6 VCs share their bets on the future of workJune 2, 2020
As tech companies like Twitter and Facebook gear up for longer-term remote work solutions, the future of work is becoming one of the more exciting opportunities in venture capital, Charles River Ventures general partner Saar Gur told TechCrunch.
And as loneliness mounts with shelter-in-place orders implemented in various forms across the world, investors are looking for products and services that foster true connection among a distributed workforce, as well as a distributed society.
But the future of work doesn’t just entail spinning up home offices. It also involves gig workers, freelancers, hiring tools, tools for workplace organizing and automation. The last couple of years have particularly brought tech organizing to the forefront. Whether it was the Google walkout in 2018 or gig workers’ ongoing actions against companies like Uber, Lyft and Instacart for better pay and protections, there are many opportunities to help workers better organize and achieve their goals.
Below, we’ve gathered insights from:Saar Gur, general partner at Charles River Ventures Roy Bahat, head of Bloomberg Beta James Cham, partner at Bloomberg Beta Karin Klein, partner at Bloomberg Beta Ann Miura-Ko, co-founding partner at Floodgate Quentin Clark, managing director at General Catalyst Saar Gur, Charles River Ventures
What are you most excited about in the future of work?
Future of work is one of the most exciting opportunities in venture.
Pre-COVID, few tech companies were fully remote. While it seems obvious in retrospect, the building blocks for fully remote technology companies now exist (e.g. high-speed internet, SaaS and the cloud, reliable video streaming, real-time documents, etc.). And while SIP may be temporary, we feel the TAM of fully remote companies will grow significantly and produce a number of exciting investment opportunities.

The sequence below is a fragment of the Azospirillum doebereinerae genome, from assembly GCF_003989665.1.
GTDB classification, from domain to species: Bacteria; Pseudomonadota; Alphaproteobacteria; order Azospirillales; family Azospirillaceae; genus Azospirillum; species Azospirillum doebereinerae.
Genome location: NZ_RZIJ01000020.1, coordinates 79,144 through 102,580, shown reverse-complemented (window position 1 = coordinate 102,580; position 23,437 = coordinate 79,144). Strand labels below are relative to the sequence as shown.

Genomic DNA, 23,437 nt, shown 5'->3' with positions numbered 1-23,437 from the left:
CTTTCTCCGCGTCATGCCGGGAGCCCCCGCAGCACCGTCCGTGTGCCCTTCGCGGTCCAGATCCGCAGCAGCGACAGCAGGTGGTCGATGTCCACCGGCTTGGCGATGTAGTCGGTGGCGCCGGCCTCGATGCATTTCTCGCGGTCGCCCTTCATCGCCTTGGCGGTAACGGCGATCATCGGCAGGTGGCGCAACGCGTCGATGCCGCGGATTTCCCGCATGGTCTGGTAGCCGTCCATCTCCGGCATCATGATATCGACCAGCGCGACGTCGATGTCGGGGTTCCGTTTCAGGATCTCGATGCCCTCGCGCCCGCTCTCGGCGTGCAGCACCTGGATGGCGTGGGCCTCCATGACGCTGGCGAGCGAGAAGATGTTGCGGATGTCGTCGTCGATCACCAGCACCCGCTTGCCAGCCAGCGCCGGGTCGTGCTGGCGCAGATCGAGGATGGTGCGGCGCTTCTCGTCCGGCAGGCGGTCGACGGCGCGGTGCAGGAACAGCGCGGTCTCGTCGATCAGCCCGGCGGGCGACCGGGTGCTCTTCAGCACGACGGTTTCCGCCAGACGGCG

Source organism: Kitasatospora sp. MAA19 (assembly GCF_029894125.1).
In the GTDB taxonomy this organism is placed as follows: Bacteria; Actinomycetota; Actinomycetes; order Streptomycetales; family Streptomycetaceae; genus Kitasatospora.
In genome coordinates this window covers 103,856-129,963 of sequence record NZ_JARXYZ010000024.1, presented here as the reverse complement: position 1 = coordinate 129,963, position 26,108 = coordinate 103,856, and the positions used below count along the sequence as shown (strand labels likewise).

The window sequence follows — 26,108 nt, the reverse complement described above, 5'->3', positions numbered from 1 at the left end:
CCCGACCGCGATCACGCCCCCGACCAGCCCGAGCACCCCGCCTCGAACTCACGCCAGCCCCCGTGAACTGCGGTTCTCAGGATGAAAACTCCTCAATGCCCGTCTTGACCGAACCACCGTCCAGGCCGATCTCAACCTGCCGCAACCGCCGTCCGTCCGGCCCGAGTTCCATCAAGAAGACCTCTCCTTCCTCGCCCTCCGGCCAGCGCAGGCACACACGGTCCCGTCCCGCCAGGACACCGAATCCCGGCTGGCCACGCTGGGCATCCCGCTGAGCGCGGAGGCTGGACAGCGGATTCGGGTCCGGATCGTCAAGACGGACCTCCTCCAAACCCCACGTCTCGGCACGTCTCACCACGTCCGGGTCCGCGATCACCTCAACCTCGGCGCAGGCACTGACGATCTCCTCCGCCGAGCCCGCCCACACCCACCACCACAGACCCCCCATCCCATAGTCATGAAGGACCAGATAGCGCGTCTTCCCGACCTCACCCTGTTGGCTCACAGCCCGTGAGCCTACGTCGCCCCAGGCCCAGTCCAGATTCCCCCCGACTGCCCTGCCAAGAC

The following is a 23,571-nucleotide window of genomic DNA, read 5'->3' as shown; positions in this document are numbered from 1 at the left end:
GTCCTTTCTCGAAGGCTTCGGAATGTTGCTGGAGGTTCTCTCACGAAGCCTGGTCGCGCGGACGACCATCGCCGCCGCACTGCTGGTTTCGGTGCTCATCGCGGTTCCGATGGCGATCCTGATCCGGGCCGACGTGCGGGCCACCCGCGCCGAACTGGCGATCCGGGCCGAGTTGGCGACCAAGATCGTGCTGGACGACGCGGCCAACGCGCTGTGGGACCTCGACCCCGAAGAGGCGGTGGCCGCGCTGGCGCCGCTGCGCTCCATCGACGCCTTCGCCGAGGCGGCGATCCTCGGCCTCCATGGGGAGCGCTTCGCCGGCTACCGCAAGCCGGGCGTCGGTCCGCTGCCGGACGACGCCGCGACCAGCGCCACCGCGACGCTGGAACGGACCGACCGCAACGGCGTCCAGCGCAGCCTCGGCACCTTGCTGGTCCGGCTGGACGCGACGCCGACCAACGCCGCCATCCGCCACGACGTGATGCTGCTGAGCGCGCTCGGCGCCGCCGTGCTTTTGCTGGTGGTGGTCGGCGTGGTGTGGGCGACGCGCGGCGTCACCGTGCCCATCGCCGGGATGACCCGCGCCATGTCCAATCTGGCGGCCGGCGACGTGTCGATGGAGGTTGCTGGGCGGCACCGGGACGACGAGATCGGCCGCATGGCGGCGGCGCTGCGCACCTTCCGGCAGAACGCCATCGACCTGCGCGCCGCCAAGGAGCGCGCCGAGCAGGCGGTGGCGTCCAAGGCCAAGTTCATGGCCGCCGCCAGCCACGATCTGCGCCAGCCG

I don’t think we have fully grokked what it means to run a company digitally. Today, most processes like interviewing, meetings and performance/activity tracking still live in the world of atoms versus bits. As an example, imagine every meeting is recorded, transcribed and searchable — how would that transform how we work?
There is an opportunity to re-imagine how we work. And we are excited about products that solve meaningful problems in the areas of productivity, brainstorming, communication tools, workflows and more. We also see a lot of potential in infrastructure required to facilitate remote and global teams.
We are also excited by companies that are enabling new types of work. Companies like Etsy (founded 2005), Shopify (2004), TaskTabbit (2008), Uber (2009), DoorDash (2013) and Patreon (2013) have helped create a new workforce of entrepreneurs. But many of these companies are over a decade old and we fully expect a new wave of companies that give more power to the individual.
Read more: feedproxy.google.com
A quick note about the reviews I do on this site. The product vendors may give me access to their products for free in order for me to do my review, alternatively, I may have bought the product myself. However I make no promises to vendors regarding what I write in my review. Should you click a link that takes you to a sales page for a paid product for sale this link will be an affiliate link and I will be paid a percentage of the sales price should you decide to invest in it.